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A Note From WPPB General Manager Diane Masciale

Dear WPPB–FM Listeners,

We sincerely hope you and yours are healthy and safe at this uncertain time. Nothing is more important to us than the well–being of our listeners.

The impact of this...

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Featured Stories

Too Much Alone Time? Tips To Connect And Find Joy While Social Distancing

We are social creatures. So it's no surprise that quarantine fatigue has begun to set in. "Humans are wired to come together physically," says psychologist Judith Moskowitz of Northwestern University. But, loneliness has become widespread in modern life. And, social distancing has just exacerbated the problem, Moskowitz says. Social connection is essential to our well-being, since prolonged isolation can increase the risk of depression and anxiety, says Dr. Sandro Galea of Boston University's...

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Sen. Lisa Murkowski, R-Alaska said Thursday she isn't sure she can support President Trump's bid for reelection.

"I think right now as we are, as we are all struggling to ... find ways to express the words that need to be expressed appropriately, questions about who I am going to vote for or not going to vote for, I think are distracting to the moment," Murkowski told reporters.

"I know people might think that's a dodge, but I think there are, there are important conversations that we need to have as an American people amongst ourselves about where we are right now."

President Trump is directing federal agencies to bypass requirements of some of the country's most significant environmental laws. The stated goal is to fast-track big new infrastructure projects to boost the economy, which has been hit hard by the effects of the coronavirus pandemic. But critics question the legality of the move, and say it would shut down input from those affected by such projects.

Before she was a hashtag or a headline, before protesters around the country chanted her name, Breonna Taylor was a 26-year-old woman who played cards with her aunts and fell asleep watching movies with friends.

That changed on March 13, when police officers executing a no-knock warrant in the middle of the night killed her in her own apartment in Louisville, Ky.

A large study of the drug hydroxychloroquine has been retracted by three of its authors.

The paper, published in the journal the Lancet last month, concluded that hydroxychloroquine, taken either alone or with an antibiotic, to treat patients with COVID-19 was of no benefit and actually increased a patient's risk of dying.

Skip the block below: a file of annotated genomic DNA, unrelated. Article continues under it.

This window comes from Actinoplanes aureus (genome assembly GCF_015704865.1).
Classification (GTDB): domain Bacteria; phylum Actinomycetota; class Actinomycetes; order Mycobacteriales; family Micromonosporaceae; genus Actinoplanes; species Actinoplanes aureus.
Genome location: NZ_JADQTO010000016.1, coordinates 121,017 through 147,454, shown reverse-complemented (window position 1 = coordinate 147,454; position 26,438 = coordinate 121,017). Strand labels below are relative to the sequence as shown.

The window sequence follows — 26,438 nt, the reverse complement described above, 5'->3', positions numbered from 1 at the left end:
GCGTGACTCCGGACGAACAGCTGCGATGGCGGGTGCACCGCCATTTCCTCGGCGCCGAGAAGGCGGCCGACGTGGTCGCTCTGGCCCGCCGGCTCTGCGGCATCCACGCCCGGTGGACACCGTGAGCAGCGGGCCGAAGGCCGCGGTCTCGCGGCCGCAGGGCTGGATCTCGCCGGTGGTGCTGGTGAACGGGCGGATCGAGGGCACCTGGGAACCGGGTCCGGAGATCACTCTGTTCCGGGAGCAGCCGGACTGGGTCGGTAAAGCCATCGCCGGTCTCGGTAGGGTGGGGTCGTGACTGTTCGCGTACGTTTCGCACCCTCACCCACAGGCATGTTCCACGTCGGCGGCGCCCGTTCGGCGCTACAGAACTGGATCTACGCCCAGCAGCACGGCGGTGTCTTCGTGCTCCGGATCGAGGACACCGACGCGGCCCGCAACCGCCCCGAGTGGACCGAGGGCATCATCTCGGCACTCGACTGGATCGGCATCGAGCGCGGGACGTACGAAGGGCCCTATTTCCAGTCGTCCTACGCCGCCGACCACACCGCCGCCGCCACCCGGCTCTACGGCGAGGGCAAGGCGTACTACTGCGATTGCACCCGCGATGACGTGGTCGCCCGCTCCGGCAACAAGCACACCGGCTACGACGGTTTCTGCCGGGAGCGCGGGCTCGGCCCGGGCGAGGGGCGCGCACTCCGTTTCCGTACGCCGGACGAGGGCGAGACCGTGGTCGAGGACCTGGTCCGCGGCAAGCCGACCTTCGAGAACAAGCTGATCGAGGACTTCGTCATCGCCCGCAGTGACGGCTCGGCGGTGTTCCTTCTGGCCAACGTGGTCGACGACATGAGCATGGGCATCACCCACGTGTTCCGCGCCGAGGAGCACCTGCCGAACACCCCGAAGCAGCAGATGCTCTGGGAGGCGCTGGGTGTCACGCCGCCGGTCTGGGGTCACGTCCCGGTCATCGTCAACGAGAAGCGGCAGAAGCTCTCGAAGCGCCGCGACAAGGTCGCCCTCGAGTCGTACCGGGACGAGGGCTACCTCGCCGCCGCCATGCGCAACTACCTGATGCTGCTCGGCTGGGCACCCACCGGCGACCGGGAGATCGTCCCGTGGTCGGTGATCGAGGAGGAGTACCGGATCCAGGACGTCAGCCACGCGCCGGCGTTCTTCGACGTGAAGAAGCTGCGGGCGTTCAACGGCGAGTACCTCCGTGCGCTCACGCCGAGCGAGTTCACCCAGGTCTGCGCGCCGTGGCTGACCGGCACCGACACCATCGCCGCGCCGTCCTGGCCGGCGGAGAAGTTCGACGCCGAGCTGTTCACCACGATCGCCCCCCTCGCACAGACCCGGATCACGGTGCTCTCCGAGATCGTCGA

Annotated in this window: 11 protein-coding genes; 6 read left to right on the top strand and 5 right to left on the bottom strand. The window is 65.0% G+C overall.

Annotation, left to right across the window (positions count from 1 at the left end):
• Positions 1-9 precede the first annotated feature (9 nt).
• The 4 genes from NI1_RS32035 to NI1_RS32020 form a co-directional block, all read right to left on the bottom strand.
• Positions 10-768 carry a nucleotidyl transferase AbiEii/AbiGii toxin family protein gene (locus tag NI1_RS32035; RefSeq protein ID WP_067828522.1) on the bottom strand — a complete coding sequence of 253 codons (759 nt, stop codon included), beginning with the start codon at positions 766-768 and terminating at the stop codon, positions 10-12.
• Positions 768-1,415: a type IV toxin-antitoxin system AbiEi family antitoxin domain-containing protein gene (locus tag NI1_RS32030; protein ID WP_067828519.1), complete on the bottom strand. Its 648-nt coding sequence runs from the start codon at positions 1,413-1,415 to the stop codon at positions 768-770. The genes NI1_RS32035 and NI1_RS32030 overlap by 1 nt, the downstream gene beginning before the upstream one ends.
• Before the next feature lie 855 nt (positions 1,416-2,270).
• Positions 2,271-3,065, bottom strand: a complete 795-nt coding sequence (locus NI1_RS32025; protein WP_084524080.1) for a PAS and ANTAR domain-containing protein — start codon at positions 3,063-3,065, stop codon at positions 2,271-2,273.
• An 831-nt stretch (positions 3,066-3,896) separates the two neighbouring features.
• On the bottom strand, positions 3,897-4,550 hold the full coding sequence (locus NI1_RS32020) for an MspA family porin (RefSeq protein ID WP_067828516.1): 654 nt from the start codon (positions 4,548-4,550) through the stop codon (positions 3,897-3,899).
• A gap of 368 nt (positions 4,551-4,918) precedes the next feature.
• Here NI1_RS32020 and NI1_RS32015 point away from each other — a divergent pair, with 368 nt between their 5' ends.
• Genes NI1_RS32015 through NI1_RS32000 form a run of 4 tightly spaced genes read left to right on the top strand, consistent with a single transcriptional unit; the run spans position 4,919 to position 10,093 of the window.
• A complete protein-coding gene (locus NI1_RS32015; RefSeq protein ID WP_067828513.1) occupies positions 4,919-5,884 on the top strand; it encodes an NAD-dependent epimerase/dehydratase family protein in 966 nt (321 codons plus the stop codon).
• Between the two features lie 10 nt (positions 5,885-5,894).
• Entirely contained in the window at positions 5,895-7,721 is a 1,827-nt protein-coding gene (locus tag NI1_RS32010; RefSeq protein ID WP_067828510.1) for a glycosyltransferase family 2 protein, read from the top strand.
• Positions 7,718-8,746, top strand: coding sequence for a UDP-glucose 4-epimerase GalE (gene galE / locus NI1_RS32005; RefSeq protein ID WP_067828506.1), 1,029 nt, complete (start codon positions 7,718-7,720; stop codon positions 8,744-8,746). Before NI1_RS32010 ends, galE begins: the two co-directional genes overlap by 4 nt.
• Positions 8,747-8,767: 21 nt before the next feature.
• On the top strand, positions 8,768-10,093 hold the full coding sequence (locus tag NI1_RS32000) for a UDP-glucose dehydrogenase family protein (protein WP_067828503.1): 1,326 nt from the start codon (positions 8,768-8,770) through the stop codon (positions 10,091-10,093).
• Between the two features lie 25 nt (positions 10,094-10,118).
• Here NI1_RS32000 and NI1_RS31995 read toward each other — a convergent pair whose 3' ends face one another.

In rare public comments, the former Joint Chiefs of Staff Chairman Ret. Gen. Martin Dempsey condemned Trump's threat to use military force to suppress nationwide protests as "dangerous" and "very troubling," in an interview with NPR on Thursday.

"The idea that the president would take charge of the situation using the military was troubling to me," Gen. Dempsey said.

When Russian-speaking troops showed up in Ukraine six years ago, they were dubbed "little green men": armed forces whose green fatigues bore neither insignia nor identification.

A similar genre of unidentified, armed personnel clad in insignia-free uniforms has appeared policing street protests in Washington, D.C., in recent days, and Democratic lawmakers are demanding answers about just who these anonymous enforcers are.

Michael White, a U.S. Navy veteran held in Iran for almost two years, was released by Iranian authorities on Thursday, according to a statement from his mother, Joanne White.

Louisville, Ky., has been a center of protests after police shot and killed Breonna Taylor in March. A lot has happened in the city since then.

William "Roddie" Bryan told investigators he overheard Travis McMichael use a racial epithet after fatally shooting a black man in Glynn County, Ga., in February, according to court testimony Thursday by a Georgia Bureau of Investigation official.

Bryan told law enforcement officials that McMichael uttered "f****** n*****" after shooting Ahmaud Arbery three times with his Remington 870 shotgun and prior to police arriving on the scene.

The protests in the United States against racism and police violence have inspired similar demonstrations across the Atlantic, from Amsterdam to London to Paris and Marseille.

More than 20,000 people came out in the French capital Tuesday, despite a ban on gatherings due to the coronavirus.

They shook their fists and yelled "pas de justice, pas de paix!" — "no justice, no peace!" — in front of Paris' main courthouse. But the name the crowd chanted wasn't George Floyd. It was Adama Traoré.

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